Sunday, November 23, 2008

Diversity Troubles

The Trouble with Diversity by Walter Benn Michaels is one of the most infuriating books that I have read recently. What makes it particularly infuriating is that I agree with so much of its basic premises.

Michaels believes that we have been ignoring inequality and that diversity is being used as a way to divert attention from inequality. He points out how easy it is for corporations, colleges, and the wealthy to be in favor of diversity, since it costs so little, especially compared to what even beginning to rectify inequality would cost. Especially cheap are the apologies corporations make for their participation in slavery--and the benefits they can reap from acting contrite.

He points out the ambiguity of race and the motley interconnections of race and culture. More importantly, he points out the problem with treating class as a diversity issue--you end up talking about the contributions of poor and working class people instead of talking about changing the class system. Imagining a society where rich and poor are both respected is a liberal dream. Imagining a society without rich or poor is a more radical vision.

In all this, I agree with him. The problem is that instead of simply saying diversity is used sometimes as a smokescreen, in this book Michaels attacks diversity. He blames diversity for subverting attempts at equality, claims that if one culture is as good as another than no culture is worthwhile, states that cultural identity is meaningless, and believes that it doesn't matter if the entire world speaks only one language in the future and all other languages are forgotten (and he doesn't care which language it is).

All this reminds me of the song from the sixties that wanted to make the world into a big melting pot "...turning out coffee colored people by the score." Everyone the same color, speaking the same language, dressed identically... sure it makes equality easier, but it's not my vision of a better society.

In an early post I discussed the various radical groups that each believed that their focus was the only one possible, including Marxists who thought everything could be reduced down to economics. I'm not sure that Walter Benn Michaels is a Marxist, but he certainly seems to act as if economics were the essential thing. While diversity can be used to mask economic inequality, looking at the importance of cultural and gender differences is as much a part of social change as the elimination of class. It's not an either/or proposition, but about going for both/and.

He gets so worked up about people who talk about race instead of class that in one of his notes he singles out Betsy Leondar-Wright for talking about a "racial wealth divide" in a report about Hurricane Katrina. He says: "It's not the wealth divide that Leondar-Wright sees as the problem; it's the fact that it's racial." The trouble is that it's not true. Betsy Leondar-Wright is the author of the book Class Matters and has worked with United for a Fair Economy to "help build social movements for greater equality." She definitely sees the class divide as a problem for everyone.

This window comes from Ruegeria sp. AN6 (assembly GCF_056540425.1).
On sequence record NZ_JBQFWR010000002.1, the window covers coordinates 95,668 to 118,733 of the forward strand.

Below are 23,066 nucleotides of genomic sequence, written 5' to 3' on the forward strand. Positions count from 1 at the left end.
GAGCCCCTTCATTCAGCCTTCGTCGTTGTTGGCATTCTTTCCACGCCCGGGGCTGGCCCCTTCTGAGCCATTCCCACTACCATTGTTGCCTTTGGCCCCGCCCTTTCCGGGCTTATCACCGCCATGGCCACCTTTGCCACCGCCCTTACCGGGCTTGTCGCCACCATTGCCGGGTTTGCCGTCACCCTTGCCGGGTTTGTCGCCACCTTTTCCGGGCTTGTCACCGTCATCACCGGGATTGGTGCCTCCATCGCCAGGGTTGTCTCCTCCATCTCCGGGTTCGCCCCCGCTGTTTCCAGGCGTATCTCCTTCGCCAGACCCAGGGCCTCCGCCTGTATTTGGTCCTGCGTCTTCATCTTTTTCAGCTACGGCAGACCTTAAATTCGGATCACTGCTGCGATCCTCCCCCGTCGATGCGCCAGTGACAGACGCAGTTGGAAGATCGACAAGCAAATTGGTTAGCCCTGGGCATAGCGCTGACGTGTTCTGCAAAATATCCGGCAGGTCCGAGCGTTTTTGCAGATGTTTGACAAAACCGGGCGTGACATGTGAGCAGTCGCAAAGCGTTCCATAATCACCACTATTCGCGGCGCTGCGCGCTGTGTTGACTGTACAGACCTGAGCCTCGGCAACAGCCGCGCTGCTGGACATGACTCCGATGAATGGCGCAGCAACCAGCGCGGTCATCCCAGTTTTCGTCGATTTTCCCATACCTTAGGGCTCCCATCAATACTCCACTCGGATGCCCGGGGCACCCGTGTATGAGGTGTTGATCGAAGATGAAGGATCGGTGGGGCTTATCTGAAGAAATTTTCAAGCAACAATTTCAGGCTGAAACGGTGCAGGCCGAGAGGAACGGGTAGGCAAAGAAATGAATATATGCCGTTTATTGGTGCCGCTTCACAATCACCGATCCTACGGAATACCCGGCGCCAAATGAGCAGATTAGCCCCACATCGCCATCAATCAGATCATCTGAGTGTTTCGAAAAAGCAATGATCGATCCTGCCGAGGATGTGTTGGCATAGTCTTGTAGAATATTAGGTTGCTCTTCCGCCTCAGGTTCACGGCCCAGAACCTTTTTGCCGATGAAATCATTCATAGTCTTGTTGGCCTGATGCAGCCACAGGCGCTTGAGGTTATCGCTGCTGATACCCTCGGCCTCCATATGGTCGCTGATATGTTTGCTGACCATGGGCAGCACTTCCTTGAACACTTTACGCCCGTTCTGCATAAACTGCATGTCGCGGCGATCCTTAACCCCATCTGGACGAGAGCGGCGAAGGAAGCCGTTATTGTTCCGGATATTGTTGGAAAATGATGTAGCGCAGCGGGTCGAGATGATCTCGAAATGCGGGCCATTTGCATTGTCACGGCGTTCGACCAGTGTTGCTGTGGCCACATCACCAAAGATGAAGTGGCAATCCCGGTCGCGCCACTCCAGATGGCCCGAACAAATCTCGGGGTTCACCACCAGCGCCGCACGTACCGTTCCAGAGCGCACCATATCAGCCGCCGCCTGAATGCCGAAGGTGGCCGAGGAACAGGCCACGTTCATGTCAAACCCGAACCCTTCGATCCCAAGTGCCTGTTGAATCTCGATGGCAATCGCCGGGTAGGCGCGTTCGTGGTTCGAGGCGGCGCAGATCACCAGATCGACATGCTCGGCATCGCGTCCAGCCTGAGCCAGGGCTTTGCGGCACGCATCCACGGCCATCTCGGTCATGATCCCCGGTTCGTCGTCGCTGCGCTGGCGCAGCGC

Michaels likes religion, ideology, and other belief systems because they don't simply talk about differences, they think that what they believe is right and what others believe is wrong. He is, for this reason, particularly critical of 'religious diversity'. I get the sense that Mr. Michaels likes conflict. The final chapter of this book is entitled "Religion in Politics: The Good News" and, as far as I could see, the good news is that people are fighting about religion. How this helps reduce inequality is something I can't figure out.

He ends the book with a section analyzing himself in the third person ("Conclusion: About the Author"), which while making some valid points, is a bit too cute for my comfort. I mostly agree, however, with his final couple of sentences: "When it comes to economic inequality, we should stop finding ways to ignore it, we should concentrate not on respecting the illusions of cultural difference but on reducing the reality of economic difference. That is the heart of a progressive politics." Unfortunately, nowhere in this book does he describe a program for "reducing the reality of economic difference".

Lisa Duggan has written a book that addresses the same issues, but she doesn't set diversity and identity politics in opposition to economic equality. I will review it in my next post.

Quote of the day: "Where the (neoliberal) [sic] right likes status instead of class, the (neoliberal) left likes culture and the diversity version of respect the poor is respect the Other. ... That's why multiculturalism could go from proclaiming itself a subversive politics to taking up its position as a corporate management tool ... in about ten minutes and without having to make the slightest adjustment." - Walter Benn Michaels
Word (or phrase) of the day: Chapstick Lesbian
Hero(es) of the day: Gregory Bateson

1 comment:

CrackerLilo said...

When you look at the corporate treatment of diversity, all you have to do is follow the money. They understand that all kinds of people have it, and that people are more likely to give it if they feel the company respects people like them, BFL. That or they need to attract and retain a wider variety of talent...that is, employees. I'm no Marxist, but I also know that corporate executives do the right thing for the right reason. When they do the right thing, it's for their reasons, and benefits for others are a happy little garnish on the plate.

May have to check out that book.